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ON THE ROAD WITH THE EVERHARTS NOVEMBER 19. 2012

ON THE ROAD WITH THE EVERHARTS

    Somewhere in Tennessee…..”We’ve really been following
the “Lincoln Trail,” said Bobbie Lhea Everhart, the 16-year old
daughter of Bob & Sheila.  We’ve already visited Lincoln’s home in
Springfield, Ill. That’s where the tour guide told dad to stay off the
carpeting or get hit with a wet noodle.  It was Lincoln’s Presidential
Library & Museum, his tomb, and then the Lincoln Boyhood National
Memorial, where his mother is buried, next.  I thought it was all very
exciting, and it even got better when we reached Clayville, where mom
and dad performed.”
     “The Clayville Historical Site, is the restoration of
the 1834 Broadwell Inn & Tavern, the first stagecoach stop on this
important road just west of Springfield,” added Bob.  “The restoration
is complete, and it’s a beautiful old Inn and Tavern. It was built in
1834 by John Broadwell, a wealthy man from New Jersey.  The two-story
Inn was built to resemble a two-story country Inn in England. 
Downstairs was a kitchen, a commons area, and a bar.  Upstairs were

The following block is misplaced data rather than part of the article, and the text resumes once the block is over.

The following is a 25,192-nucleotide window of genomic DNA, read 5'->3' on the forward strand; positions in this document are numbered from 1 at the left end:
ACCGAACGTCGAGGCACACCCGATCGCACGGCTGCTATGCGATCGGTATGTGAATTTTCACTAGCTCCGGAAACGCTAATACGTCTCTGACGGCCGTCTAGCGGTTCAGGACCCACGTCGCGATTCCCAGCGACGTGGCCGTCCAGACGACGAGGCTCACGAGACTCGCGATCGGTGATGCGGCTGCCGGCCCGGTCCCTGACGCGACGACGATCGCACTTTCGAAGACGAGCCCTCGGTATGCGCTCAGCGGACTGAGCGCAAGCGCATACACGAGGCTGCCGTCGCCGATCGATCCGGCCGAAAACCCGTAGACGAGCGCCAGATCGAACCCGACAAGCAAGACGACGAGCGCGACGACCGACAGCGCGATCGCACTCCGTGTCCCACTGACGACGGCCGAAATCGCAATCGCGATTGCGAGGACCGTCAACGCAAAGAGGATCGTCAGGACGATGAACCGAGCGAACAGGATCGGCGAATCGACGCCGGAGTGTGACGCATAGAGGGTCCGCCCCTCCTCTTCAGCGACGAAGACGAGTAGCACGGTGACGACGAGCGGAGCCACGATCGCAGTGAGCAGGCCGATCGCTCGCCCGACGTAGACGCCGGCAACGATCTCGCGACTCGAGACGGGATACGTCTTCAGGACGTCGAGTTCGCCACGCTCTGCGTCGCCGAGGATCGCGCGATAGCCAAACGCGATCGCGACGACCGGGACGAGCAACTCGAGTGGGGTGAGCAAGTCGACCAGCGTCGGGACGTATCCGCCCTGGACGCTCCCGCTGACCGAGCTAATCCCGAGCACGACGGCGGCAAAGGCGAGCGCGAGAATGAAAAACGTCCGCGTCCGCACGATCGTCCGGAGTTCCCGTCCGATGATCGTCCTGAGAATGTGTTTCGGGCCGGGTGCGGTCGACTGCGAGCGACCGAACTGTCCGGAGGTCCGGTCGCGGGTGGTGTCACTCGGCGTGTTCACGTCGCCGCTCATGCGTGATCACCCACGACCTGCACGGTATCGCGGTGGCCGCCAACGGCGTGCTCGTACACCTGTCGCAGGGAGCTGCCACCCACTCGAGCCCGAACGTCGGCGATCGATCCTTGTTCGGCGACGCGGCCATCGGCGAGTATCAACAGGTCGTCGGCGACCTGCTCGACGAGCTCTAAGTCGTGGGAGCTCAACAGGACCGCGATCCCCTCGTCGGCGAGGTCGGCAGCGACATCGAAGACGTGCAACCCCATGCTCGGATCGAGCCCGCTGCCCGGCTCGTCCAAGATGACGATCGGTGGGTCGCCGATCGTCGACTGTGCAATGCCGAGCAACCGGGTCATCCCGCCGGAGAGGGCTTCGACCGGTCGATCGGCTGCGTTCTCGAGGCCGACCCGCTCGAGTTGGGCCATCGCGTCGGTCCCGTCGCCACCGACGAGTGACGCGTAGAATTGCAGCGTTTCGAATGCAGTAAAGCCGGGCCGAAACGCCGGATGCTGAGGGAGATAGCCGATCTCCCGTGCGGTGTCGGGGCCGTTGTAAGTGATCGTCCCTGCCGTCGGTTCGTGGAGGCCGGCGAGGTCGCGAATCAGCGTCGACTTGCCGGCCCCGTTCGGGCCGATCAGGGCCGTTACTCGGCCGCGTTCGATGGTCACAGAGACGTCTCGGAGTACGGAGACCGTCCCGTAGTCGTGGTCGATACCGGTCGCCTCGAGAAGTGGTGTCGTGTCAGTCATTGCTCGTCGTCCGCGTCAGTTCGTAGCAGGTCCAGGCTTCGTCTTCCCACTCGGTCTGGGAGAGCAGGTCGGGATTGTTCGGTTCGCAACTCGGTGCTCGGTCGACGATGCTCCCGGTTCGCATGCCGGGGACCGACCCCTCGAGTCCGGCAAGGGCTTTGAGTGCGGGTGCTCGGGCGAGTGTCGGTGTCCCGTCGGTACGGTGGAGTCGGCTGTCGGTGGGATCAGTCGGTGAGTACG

rooms for travelers to rest.  The Broadwell’s attorney was none other
than Abraham Lincoln, who helped arrange all the necessarys to build the
beautiful structure.  The Inn thrived until stagecoach usage diverted
to railroad and then to highway, and fell into great decline.  The
Historical Society that formed to restore the structure, hired Sheila
and I to perform for their catered roasted chicken and grilled pork chop
dinner.  We had a great time, the ‘feel’ of this place is
extraordinary, and the food was fantastic.  Once again Sheila sold a lot
of CD’s, mostly our Smithsonian ones this time, which is always a great
treat for us.”
     “We skipped over to Kentucky for some sight seeing,”
Sheila added, “before we got lost in Tennessee.  There’s a General
Patton Museum there that we found extremely interesting, but right next
door is Fort Knox, where all of America’s gold is supposed to be
stored.  We talked to a Staff Sgt., at Fort Knox, who told us he didn’t
think ALL of the gold was there, a lot of it has been moved away.  We
drove in to take a picture, but we sure didn’t get very far.  So off we
went to Old Stone Fort campground, and much to our surprise found five
white-tail deer sleeping right outside our camper the next morning. 
What a very pleasant experience and picture taking opportunity.”
     “Mom wanted some southern style catfish for lunch,”
Bobbie Lhea added, “so dad stopped at the first seafood restaurant he
could find, Captain D’s.  And yes, they had some really good catfish.  I
had some too, and dad was proud to say we managed a budget lunch.  He
decided to take-out three portions of gumbo, for later, but when we ate
it I think they put too much okra in it, it was kind of slimy, and dad
wouldn’t eat his.”

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